To learn jazz, you need to start with the basics. This means learning the classic songs of the American Songbook, just like learning classical music requires mastering Mozart, Beethoven, Chopin, and Brahms. Steven Gargadennec has been bringing jazz to Cambodia with Klapyahandz, which helps jazz to reach more people, even if the concerts are not held in jazz clubs.
Jazz requires creativity, which can help expand horizons in the arts. The Italian Arts Committee is helping to create a foundation for creative arts in Cambodia. I would love to come to Cambodia and teach a master class to young musicians and give back, just like I was helped when I started jazz in France.
What advice would you give an aspiring Cambodian jazz pianist?
Becoming a professional jazz musician takes dedication and hard work. To achieve this, one of the most valuable steps is to listen to jazz records from the earliest available, transcribe them, and play along until you fully understand the language of jazz. Jazz is like a language that requires passion and hard work to master, much like French. If you aspire to a career in jazz, traveling to Japan, which is relatively closer, to observe how jazz is played at its highest level is a good start. However, eventually, you will need to travel to the United States and experience the great jazz clubs firsthand.
For me, my journey to becoming a jazz pianist began by purchasing records with my brother, using our pocket money. We would spend a week listening to a particular record and absorbing its nuances. This passion and dedication eventually led me down the path of becoming a professional jazz musician. One of the most challenging aspects of jazz is improvisation, which requires a quick recall of ideas and constant creativity, akin to speaking in rhyme every day (laughs).
Who’s the biggest name in Jazz piano today in your opinion?
There are a lot of great pianists out there, but one of the best is Brad Mehldau. He's really influential and has become a legend in the jazz world, like Herbie Hancock and Keith Jarrett before him. I got to see him play live in Tokyo with Mark Juliana and it was amazing! His style is so unique and it felt like I was transported to another world. There are other great pianists too, like Gerald Clayton, Sullivan Fortner, and Fred Hersch.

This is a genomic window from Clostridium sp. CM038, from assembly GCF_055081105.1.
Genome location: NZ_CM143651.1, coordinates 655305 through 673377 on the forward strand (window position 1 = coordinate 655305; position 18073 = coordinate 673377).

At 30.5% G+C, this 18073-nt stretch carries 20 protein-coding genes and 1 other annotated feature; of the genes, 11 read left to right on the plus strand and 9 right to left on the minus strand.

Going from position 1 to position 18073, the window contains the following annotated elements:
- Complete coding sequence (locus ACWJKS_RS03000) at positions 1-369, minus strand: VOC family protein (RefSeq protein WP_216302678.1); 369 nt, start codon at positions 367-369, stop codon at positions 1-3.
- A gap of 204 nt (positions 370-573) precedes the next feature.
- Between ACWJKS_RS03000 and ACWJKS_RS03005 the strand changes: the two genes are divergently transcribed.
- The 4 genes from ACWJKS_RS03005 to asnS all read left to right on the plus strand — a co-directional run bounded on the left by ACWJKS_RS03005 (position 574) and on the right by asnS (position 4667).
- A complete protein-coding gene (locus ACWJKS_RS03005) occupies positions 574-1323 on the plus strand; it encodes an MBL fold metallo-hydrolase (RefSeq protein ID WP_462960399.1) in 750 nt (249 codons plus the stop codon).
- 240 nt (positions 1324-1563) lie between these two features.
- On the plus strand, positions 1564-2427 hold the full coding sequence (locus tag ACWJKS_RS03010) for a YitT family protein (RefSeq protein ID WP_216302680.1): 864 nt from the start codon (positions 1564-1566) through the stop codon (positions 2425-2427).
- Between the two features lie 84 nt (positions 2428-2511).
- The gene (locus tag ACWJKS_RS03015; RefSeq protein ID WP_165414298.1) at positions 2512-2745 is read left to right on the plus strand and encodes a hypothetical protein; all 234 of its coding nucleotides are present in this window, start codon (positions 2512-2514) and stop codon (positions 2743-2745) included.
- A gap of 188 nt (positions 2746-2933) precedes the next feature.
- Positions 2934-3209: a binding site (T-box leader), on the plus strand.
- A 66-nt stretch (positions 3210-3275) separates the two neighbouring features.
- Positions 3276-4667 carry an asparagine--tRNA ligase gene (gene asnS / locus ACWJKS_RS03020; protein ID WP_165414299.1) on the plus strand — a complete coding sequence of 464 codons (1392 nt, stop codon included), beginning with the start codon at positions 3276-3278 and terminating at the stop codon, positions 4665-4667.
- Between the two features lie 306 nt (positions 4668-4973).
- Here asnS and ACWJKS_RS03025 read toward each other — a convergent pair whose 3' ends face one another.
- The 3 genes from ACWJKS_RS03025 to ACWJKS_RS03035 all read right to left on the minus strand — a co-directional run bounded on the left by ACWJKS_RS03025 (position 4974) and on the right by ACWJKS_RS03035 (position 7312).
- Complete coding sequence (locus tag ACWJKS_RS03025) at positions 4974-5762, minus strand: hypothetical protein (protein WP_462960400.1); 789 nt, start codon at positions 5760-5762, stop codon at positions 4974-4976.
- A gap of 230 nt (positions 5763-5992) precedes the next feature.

Fred is wonderfully talented in playing polyphonic lines and especially apt for the music of Monk. He even taught Brad Mehldau once. I've played concerts with Fred and he's a good friend of mine. He's had a huge impact on the jazz world, even though he's not always in the spotlight. He's been one of the most important names in jazz for the past 30 years.
What can we expect from you in the next few years?
Throughout my career, I've been fortunate enough to love what I do. While I've played many French songs and recorded numerous albums, my primary passion lies in being a concert pianist. I travel the world, simply playing the piano and bringing my music to audiences everywhere. I'm so committed to sharing my music that I even travel to places like Cambodia, which may not be on the jazz map worldwide.
My future will be divided between my playing, recording, and managing my own Jazz label, Jazzeleven. Its purpose is to enable other musicians to bring their musical concepts to me, and my job is to realize those concepts and make them a viable proposition for the public. As a musician myself, I understand the importance of collaborating with producers who also have a strong musical background. With my colleague Sarah Lancman I have already recorded four albums together, and I'm excited to be returning to France soon to record with Chucho Valdez.
In the past, I've had the pleasure of working with many talented Cuban musicians, even writing some music for them. I once traveled to Havana to record a disc based on Italian opera, as I was unhappy with the political situation in France at the time. I was blown away by the incredible talent of the Cuban musicians I worked with, and even the smallest cafes had amazing musicians playing.
Starting my own label was a natural progression for me, and I officially launched Jazzeleven after my previous contract with another label ended in 2015. It's a challenging task managing all aspects of production, but it's also incredibly rewarding to work with so many talented artists. We try to feature a mix of older and newer generations of musicians, as I believe it's important to keep evolving and pushing the boundaries of what is possible in jazz.